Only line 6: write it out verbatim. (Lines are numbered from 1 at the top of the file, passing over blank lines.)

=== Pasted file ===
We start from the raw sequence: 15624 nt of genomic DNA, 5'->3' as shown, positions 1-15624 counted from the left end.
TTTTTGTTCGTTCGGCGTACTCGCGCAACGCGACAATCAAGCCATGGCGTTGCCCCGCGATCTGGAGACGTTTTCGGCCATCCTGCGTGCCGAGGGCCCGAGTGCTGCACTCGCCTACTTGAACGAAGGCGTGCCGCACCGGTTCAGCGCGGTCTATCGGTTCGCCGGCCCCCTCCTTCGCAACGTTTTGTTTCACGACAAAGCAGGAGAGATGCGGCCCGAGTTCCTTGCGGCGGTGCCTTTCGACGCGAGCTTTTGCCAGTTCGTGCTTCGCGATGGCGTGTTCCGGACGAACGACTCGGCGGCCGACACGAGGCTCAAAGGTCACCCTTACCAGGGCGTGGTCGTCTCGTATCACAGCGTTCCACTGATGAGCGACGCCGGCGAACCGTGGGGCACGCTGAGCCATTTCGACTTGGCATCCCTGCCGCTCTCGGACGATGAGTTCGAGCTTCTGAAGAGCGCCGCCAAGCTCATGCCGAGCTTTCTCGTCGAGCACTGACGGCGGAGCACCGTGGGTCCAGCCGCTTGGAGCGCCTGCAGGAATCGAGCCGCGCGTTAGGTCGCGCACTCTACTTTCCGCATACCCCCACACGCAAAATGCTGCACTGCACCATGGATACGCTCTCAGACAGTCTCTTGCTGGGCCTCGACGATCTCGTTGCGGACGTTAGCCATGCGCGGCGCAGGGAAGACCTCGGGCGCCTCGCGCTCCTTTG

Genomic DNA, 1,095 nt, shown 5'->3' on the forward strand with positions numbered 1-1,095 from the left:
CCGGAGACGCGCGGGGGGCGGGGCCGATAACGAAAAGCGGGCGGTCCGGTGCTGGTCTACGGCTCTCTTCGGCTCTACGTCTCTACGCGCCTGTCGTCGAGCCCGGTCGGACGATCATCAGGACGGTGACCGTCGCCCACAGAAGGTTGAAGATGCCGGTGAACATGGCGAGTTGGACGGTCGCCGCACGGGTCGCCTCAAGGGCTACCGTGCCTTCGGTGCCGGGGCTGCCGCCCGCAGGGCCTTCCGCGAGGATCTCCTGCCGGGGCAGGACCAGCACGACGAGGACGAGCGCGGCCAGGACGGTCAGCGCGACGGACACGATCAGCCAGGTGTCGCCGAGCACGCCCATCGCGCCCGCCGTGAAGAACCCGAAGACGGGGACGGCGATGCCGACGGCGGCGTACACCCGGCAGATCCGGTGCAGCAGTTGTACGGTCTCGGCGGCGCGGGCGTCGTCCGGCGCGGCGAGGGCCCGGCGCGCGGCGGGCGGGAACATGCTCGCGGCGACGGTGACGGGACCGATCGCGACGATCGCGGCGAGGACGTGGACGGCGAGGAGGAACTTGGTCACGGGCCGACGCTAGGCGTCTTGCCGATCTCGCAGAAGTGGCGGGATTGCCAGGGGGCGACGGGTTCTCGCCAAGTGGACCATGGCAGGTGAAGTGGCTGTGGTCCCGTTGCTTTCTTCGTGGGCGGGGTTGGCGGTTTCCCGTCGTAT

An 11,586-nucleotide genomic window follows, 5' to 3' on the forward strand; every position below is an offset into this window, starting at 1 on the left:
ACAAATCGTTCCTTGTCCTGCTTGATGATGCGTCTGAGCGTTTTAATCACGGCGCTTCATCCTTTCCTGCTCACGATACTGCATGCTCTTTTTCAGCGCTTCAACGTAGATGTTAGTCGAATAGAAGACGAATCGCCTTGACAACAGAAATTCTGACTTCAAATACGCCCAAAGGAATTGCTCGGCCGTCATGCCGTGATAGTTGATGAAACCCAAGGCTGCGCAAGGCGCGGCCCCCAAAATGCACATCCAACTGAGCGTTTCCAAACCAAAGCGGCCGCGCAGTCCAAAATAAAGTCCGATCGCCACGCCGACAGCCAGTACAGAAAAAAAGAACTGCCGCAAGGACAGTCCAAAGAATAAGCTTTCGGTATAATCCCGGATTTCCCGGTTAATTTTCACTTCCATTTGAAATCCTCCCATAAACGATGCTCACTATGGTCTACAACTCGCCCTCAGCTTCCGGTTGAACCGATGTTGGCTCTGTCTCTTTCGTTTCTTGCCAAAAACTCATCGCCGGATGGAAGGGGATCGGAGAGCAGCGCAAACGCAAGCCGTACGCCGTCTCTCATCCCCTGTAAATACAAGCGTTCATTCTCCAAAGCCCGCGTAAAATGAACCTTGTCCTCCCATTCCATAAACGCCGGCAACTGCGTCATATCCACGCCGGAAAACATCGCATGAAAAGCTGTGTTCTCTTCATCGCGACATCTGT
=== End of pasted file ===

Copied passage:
ACAAATCGTTCCTTGTCCTGCTTGATGATGCGTCTGAGCGTTTTAATCACGGCGCTTCATCCTTTCCTGCTCACGATACTGCATGCTCTTTTTCAGCGCTTCAACGTAGATGTTAGTCGAATAGAAGACGAATCGCCTTGACAACAGAAATTCTGACTTCAAATACGCCCAAAGGAATTGCTCGGCCGTCATGCCGTGATAGTTGATGAAACCCAAGGCTGCGCAAGGCGCGGCCCCCAAAATGCACATCCAACTGAGCGTTTCCAAACCAAAGCGGCCGCGCAGTCCAAAATAAAGTCCGATCGCCACGCCGACAGCCAGTACAGAAAAAAAGAACTGCCGCAAGGACAGTCCAAAGAATAAGCTTTCGGTATAATCCCGGATTTCCCGGTTAATTTTCACTTCCATTTGAAATCCTCCCATAAACGATGCTCACTATGGTCTACAACTCGCCCTCAGCTTCCGGTTGAACCGATGTTGGCTCTGTCTCTTTCGTTTCTTGCCAAAAACTCATCGCCGGATGGAAGGGGATCGGAGAGCAGCGCAAACGCAAGCCGTACGCCGTCTCTCATCCCCTGTAAATACAAGCGTTCATTCTCCAAAGCCCGCGTAAAATGAACCTTGTCCTCCCATTCCATAAACGCCGGCAACTGCGTCATATCCACGCCGGAAAACATCGCATGAAAAGCTGTGTTCTCTTCATCGCGACATCTGT